By The Hill Staff - 10/27/04 12:00 AM EDT
NRA spokeswoman Kelly Hobbs said the group will host events on behalf of Senate candidates John ThuneJohn ThuneOvernight Tech: Tech pushes for debate spotlight | Disney may bid for Twitter | Dem seeks Yahoo probe Google backs Obama's internet transition plan Week ahead in tech: Key test for FCC's TV-box plan MORE (R), who is running to unseat Sen. Tom Daschle (D) in South Dakota, and Rep. Jim DeMint (R), who is competing against Democrat Inez Tenenbaum to succeed retiring Sen. Fritz Hollings (D) in South Carolina. In Wisconsin, the NRA’s efforts will focus on the presidential race.
Hobbs said that Wayne LaPierre, the group’s executive vice president and CEO, and Chris Cox, its chief lobbyist, will host the Friday and Saturday rallies, which will also serve as get-out-the-vote efforts on behalf of President Bush. The NRA formally endorsed him Oct. 13.
In addition to holding the rallies, the NRA is releasing a slew of television, radio and print ads across the country this coming weekend.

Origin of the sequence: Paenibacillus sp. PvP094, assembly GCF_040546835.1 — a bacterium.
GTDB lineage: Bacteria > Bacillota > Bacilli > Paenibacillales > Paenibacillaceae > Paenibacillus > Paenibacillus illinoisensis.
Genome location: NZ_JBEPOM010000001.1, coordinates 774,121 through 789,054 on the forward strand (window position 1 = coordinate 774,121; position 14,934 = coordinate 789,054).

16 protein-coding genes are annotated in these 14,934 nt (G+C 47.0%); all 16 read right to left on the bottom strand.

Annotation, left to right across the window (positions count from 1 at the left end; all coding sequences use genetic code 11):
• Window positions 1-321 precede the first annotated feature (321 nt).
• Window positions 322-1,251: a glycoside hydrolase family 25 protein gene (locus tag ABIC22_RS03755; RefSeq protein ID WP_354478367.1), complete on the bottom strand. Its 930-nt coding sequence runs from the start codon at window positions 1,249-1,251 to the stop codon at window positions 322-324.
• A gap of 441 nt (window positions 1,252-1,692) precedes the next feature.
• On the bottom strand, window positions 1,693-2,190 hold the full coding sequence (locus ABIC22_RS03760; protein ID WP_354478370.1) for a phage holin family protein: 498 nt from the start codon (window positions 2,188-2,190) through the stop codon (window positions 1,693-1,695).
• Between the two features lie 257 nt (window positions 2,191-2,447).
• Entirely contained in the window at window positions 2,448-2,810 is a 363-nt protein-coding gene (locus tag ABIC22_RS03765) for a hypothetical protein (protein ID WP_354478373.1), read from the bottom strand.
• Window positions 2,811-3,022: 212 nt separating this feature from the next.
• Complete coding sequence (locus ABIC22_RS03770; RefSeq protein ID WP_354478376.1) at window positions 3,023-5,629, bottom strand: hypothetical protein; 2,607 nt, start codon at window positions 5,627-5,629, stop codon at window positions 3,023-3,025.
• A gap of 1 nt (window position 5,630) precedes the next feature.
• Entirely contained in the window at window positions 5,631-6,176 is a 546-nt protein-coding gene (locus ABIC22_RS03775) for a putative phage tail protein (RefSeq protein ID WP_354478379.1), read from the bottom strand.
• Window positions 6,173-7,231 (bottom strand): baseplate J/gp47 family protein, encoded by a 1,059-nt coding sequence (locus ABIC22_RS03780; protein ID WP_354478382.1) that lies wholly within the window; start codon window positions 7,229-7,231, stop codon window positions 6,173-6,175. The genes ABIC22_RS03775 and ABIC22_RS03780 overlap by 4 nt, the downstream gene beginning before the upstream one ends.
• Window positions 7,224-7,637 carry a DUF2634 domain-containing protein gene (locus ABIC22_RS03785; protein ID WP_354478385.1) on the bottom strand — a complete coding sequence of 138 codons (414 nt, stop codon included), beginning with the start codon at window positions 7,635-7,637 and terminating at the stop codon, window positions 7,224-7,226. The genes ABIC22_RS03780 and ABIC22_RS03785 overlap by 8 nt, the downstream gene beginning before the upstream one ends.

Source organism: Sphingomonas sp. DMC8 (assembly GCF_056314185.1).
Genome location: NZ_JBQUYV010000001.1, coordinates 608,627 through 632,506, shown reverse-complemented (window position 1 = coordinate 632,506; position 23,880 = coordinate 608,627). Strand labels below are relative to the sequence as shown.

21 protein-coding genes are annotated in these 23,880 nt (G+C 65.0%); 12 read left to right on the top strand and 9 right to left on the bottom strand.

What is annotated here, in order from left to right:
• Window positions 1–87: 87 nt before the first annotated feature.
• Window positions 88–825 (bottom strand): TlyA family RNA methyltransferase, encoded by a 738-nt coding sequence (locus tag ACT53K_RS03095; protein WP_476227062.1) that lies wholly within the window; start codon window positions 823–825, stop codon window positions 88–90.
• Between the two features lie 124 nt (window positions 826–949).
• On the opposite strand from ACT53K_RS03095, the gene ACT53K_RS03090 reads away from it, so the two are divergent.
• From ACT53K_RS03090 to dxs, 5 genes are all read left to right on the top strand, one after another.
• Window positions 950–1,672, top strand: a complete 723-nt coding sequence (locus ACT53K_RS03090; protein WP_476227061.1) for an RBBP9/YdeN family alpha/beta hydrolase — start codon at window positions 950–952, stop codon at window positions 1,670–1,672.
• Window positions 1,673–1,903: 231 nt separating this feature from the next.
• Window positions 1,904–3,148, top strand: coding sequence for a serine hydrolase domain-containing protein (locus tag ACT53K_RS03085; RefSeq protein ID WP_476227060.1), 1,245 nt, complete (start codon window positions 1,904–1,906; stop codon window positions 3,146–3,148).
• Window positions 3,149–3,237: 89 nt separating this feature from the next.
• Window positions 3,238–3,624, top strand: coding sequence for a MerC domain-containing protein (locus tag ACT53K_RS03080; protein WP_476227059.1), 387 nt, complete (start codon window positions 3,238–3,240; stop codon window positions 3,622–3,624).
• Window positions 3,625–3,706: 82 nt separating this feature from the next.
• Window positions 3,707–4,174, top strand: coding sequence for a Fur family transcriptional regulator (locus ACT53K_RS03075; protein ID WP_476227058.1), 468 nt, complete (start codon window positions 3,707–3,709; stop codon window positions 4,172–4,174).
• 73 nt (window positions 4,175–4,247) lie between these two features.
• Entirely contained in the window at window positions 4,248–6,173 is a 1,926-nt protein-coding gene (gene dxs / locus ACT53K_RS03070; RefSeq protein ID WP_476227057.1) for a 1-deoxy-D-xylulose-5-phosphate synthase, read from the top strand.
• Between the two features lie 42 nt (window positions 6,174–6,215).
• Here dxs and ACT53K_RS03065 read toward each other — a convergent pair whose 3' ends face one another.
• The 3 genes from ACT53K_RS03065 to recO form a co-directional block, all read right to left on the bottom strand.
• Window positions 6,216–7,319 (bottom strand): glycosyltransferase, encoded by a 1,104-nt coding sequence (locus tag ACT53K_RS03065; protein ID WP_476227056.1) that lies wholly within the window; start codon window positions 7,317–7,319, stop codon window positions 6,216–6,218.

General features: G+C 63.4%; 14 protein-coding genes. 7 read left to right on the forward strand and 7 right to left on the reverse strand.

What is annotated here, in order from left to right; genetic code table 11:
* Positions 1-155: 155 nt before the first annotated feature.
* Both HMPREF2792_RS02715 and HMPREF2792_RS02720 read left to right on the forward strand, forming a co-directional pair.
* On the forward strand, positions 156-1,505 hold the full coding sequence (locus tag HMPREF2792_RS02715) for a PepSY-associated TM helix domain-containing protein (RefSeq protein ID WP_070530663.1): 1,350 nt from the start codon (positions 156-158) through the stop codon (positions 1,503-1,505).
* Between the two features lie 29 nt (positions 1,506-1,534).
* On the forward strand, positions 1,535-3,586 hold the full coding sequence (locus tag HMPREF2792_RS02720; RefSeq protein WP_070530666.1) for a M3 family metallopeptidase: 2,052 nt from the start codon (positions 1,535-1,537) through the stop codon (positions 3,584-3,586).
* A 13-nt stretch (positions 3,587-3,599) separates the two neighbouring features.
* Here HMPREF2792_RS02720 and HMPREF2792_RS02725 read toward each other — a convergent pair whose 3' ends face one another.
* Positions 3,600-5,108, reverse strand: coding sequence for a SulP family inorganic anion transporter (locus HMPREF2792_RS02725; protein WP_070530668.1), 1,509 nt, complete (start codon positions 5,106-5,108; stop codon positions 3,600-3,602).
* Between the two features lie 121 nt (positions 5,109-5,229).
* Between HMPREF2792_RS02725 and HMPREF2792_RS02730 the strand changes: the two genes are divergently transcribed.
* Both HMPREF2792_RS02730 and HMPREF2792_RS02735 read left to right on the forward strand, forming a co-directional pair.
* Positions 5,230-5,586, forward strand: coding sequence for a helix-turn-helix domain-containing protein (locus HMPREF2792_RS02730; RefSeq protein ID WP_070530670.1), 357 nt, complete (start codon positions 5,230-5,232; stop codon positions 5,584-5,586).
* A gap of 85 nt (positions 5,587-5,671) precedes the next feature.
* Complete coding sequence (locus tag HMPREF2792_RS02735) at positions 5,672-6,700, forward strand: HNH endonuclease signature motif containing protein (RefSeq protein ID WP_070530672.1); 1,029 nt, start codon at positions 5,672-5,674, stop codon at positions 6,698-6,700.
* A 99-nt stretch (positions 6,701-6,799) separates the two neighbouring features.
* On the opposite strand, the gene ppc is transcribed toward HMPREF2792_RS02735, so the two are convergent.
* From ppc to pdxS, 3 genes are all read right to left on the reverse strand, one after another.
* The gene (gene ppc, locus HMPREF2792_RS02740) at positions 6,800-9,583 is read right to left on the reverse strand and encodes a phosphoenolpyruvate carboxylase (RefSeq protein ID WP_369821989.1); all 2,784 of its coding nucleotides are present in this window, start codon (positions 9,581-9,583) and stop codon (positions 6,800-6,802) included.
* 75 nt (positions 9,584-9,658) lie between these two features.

The group is also focusing on key Senate races in Florida, Georgia and Pennsylvania, where it’s throwing its weight behind Republicans Mel Martinez, Rep. Johnny IsaksonJohnny IsaksonGrassley pulling away from Dem challenger Fifteen years since pivotal executive order, STORM Act could help fight terror finance GOP pressures Kerry on Russia's use of Iranian airbase MORE and Sen. Arlen Specter, respectively.
The group is backing six Republican incumbents and one GOP challenger on its list of key House races: Reps. Rick Renzi (Ariz.), Jon Porter (Nev.), Bob Beauprez (Colo.), Pete Sessions (Texas), Sam GravesSam Graves19 pledged Missouri delegates go to Trump House GOPer eyes McCaskill challenge 5B highway bill limits teen truckers MORE (Mo.) and Mark Kennedy (Minn.) and challenger Charlie Dent (Pa.).
National Republican Congressional Committee spokesman Chris Paulitz said it made sense for the NRA to show its support in these House races, adding that they all take place in heavily rural, gun-owning districts where hunting is popular.
The NRA has endorsed 260 House and Senate candidates this year, 17 in the Senate and 243 in the House, Hobbs said, adding that she did not have information on party breakdown.
The NRA boasts a high success rate when it comes to its endorsed candidates’ achieving victory.
In 2002, it had a 94 percent success rate in the House (it won 232 of the 246 races in which it endorsed) and an 84 percent rate in the Senate (winning 21 of 25 races).
In 2000, it had an 85 percent success rate on the federal and state levels combined.
The NRA has 4 million members and has spent roughly $20 million endorsing political candidates on all levels this year.